Parable of the Sower was published before the 2008 financial crisis, yet it parallels a theme of “expulsion” that appears during the crisis. All of the other novels we’ve read this semester, King Lear, The Turner House, A Mercy, and The Big Short, all reflect the idea of expulsion as a result of the nature of human beings. What’s truly ironic in Parable of the Sower in comparison to other novels we’ve read, is the fact that Lauren, the main character, has “hyperempathy”, which gives her the supernatural ability to feel other people’s emotions. As Lauren explains on page 12, “I get a lot of grief that doesn’t belong to me, and that isn’t real. But it hurts.” Lauren is so hyperaware of the grief and loss of other people that it physically affects her, which is the complete opposite of how the characters of The Big Short perceive the pain of others. In The Big Short, each of the characters significantly lacks empathy for others and does not take into account other people’s emotions, which affects the way that they make decisions within the book. Unlike Lauren, they show a complete disregard for other people’s feelings, and this leads them to take advantage of innocent people for their own personal gain. A quote on page 106 of The Big Short perfectly encapsulates the lack of empathy displayed by the Wall Street investors, “A tiny handful of investors perceived what was happening not just to the financial system but to the larger society it was meant to serve, and made investments against that system that was so large that they effectively gave up being conventional money managers and became something else.” By looking at the extent of the risks to which these investors made on behalf of the entire economy, it’s evident that their eyes were primarily focused on the benefits that they would gain, rather than the whole picture of how their actions would affect the people around them. The actions of these individuals meant to advance their careers affected a larger group of people in the long run, often in the form of expulsion from the homes they have been living in for years.
As is common with all of the novels we’ve read, a force of pressure, whether it be literal or figurative, often leads to the expulsion of individuals from their homes. In Parable of the Sower, Lauren is expelled from her home in Los Angeles after pyro addiction takes over and destroys the neighborhood. Addiction is often not something that an individual can control, but the consequences of overdoing something for personal benefit have the potential to devastate the lives of those individuals or those around them. In the case of The Big Short, the risks of partaking in credit default swaps and dipping their feet into mortgage bonds served as sort of an addictive activity to Wall Street investors. Making risky investments was to them what alcohol is to somebody with an alcohol addiction: the more they drink, the harder it becomes to stop. The addiction to making risky investments in The Big Short could also be compared to a gambling addiction, as the Wall Street investors were basically gambling with the lives of innocent families and causing them to lose their homes when a risky investment succeeded on their part. The topic of gambling also comes up in The Turner House with Lelah Turner’s addiction to gambling being one of the reasons she was expelled from her home, which is ironic considering gambling on part of the Wall Street investors was the reason behind the Turner’s family home being foreclosed within the novel. On page 37 of The Turner House, Troy says, “But let some millionaire offer to buy a whole bunch of lots at once…and all of a sudden the city will start cutting deals for them. Pennies on the dollar, I bet you anything.” This demonstrates how investors made risky investments as if they were just making bets, it was almost like a game to them, rather than a serious matter that could affect millions of people. When The Big Short and The Turner House are put side by side, it’s apparent that they demonstrate opposite perspectives on the same issue: the 2008 financial crisis. The Big Short explains how the financial crisis started, while The Turner House illustrates the way that this crisis affected individual families within the United States. It’s interesting how different works of literature describe one event with vastly different perspectives and inferences.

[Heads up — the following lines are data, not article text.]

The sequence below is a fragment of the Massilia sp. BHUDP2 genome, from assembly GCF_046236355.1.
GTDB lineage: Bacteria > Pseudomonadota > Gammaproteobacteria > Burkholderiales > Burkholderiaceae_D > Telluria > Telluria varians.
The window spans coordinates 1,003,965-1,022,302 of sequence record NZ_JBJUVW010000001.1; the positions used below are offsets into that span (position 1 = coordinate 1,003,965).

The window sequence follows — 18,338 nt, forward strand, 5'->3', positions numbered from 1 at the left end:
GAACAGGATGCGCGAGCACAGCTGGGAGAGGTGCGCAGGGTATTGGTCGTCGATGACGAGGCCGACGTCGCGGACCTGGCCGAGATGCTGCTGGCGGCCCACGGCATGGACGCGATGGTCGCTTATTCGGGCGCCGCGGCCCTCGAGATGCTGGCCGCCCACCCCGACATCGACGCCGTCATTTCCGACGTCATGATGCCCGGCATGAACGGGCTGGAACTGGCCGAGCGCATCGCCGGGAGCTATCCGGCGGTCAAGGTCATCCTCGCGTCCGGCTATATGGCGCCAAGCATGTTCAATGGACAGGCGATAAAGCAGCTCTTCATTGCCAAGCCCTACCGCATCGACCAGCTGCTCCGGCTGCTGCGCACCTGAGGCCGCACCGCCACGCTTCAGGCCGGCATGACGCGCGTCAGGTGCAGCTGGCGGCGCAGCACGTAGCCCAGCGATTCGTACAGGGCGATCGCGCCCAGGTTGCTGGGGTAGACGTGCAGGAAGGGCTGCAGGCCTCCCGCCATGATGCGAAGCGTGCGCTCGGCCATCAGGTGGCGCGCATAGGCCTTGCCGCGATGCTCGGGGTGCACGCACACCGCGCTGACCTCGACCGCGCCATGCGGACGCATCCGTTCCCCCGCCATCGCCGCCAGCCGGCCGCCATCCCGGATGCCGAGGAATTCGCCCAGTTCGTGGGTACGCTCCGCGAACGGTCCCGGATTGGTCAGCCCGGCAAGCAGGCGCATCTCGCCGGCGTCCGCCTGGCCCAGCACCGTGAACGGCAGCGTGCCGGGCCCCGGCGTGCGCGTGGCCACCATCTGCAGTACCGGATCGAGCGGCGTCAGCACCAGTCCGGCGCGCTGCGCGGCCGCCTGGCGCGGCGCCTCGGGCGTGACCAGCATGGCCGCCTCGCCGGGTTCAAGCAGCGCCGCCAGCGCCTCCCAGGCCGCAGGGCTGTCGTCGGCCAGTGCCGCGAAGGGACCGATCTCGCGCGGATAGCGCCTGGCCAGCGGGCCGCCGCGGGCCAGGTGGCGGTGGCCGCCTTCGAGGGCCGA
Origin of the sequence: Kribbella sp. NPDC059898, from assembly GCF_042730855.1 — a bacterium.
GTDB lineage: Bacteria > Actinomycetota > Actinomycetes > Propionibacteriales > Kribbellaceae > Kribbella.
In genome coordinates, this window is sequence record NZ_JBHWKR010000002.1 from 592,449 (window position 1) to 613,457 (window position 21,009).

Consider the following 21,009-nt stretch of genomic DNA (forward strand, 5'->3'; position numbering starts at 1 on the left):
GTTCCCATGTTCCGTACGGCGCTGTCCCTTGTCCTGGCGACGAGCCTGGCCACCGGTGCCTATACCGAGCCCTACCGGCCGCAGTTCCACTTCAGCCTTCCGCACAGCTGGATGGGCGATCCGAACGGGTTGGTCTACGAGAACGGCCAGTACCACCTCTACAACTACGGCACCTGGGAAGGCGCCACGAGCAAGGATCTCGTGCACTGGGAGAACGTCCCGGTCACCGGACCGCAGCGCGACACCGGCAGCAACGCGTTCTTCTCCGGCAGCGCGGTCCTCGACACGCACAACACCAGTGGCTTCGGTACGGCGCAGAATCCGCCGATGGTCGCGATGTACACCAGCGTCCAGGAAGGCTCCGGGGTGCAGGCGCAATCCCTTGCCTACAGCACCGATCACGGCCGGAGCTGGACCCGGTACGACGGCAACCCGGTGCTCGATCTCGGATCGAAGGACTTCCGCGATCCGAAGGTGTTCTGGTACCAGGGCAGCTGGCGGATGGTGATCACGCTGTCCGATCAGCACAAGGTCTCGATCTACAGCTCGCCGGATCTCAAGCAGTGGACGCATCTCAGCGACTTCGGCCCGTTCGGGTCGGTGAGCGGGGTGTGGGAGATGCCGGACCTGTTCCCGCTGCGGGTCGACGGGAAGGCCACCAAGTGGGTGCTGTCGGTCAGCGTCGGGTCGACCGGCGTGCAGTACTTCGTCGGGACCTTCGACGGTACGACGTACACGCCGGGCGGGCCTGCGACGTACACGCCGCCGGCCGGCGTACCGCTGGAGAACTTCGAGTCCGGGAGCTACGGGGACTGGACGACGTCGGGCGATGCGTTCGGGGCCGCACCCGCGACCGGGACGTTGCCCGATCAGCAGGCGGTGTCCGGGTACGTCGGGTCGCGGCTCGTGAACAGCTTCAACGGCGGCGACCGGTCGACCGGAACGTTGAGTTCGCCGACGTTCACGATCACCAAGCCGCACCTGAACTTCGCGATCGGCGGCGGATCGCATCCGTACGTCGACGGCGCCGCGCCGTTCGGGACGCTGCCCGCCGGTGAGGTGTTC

Overall, all of the novels and books we’ve read this semester, The Big Short, The Turner House, King Lear, A Mercy, and Parable of the Sower display a common theme of bad faith being a driving force for expulsion from a place of living. The individual actions of one group of people have the power to drastically affect the lives of others, whether they’re aware of it or not. In the case of the 2008 financial crisis, what was an addictive game to Wall Street traders was a devastating, life-changing event to millions of families. This crisis dramatically altered the trajectory of many people’s lives by driving them out of their homes and leaving them with nothing, yet Wall Street investors were too self-involved and egotistical to take notice. While innocent people were being offered fraudulent mortgages that were meant to take advantage of their lack of financial knowledge, the members of Wall Street were celebrating their personal gains and diving deeper into risky investments. In contrast to Lauren’s hyperempathy in Parable of the Sower, these individuals had extremely limited awareness of other people’s feelings, their thoughts revolved mainly around their work and what they would gain from it. They lived as if existing within a small bubble, separated from those around them and only vigilant to their own surroundings. If they were to have Lauren’s ability to feel other people’s pain, they wouldn’t be able to take advantage of those innocent people without feeling the pain themselves. While this does not justify their actions, it certainly explains how the situation escalated to the extreme extent that it did. This common theme of actions made in bad faith causing devastating situations teaches us to be aware of those around us and to take them into consideration when making decisions. It’s a lesson that’s extremely important to learn, as if ignored it can have dire consequences.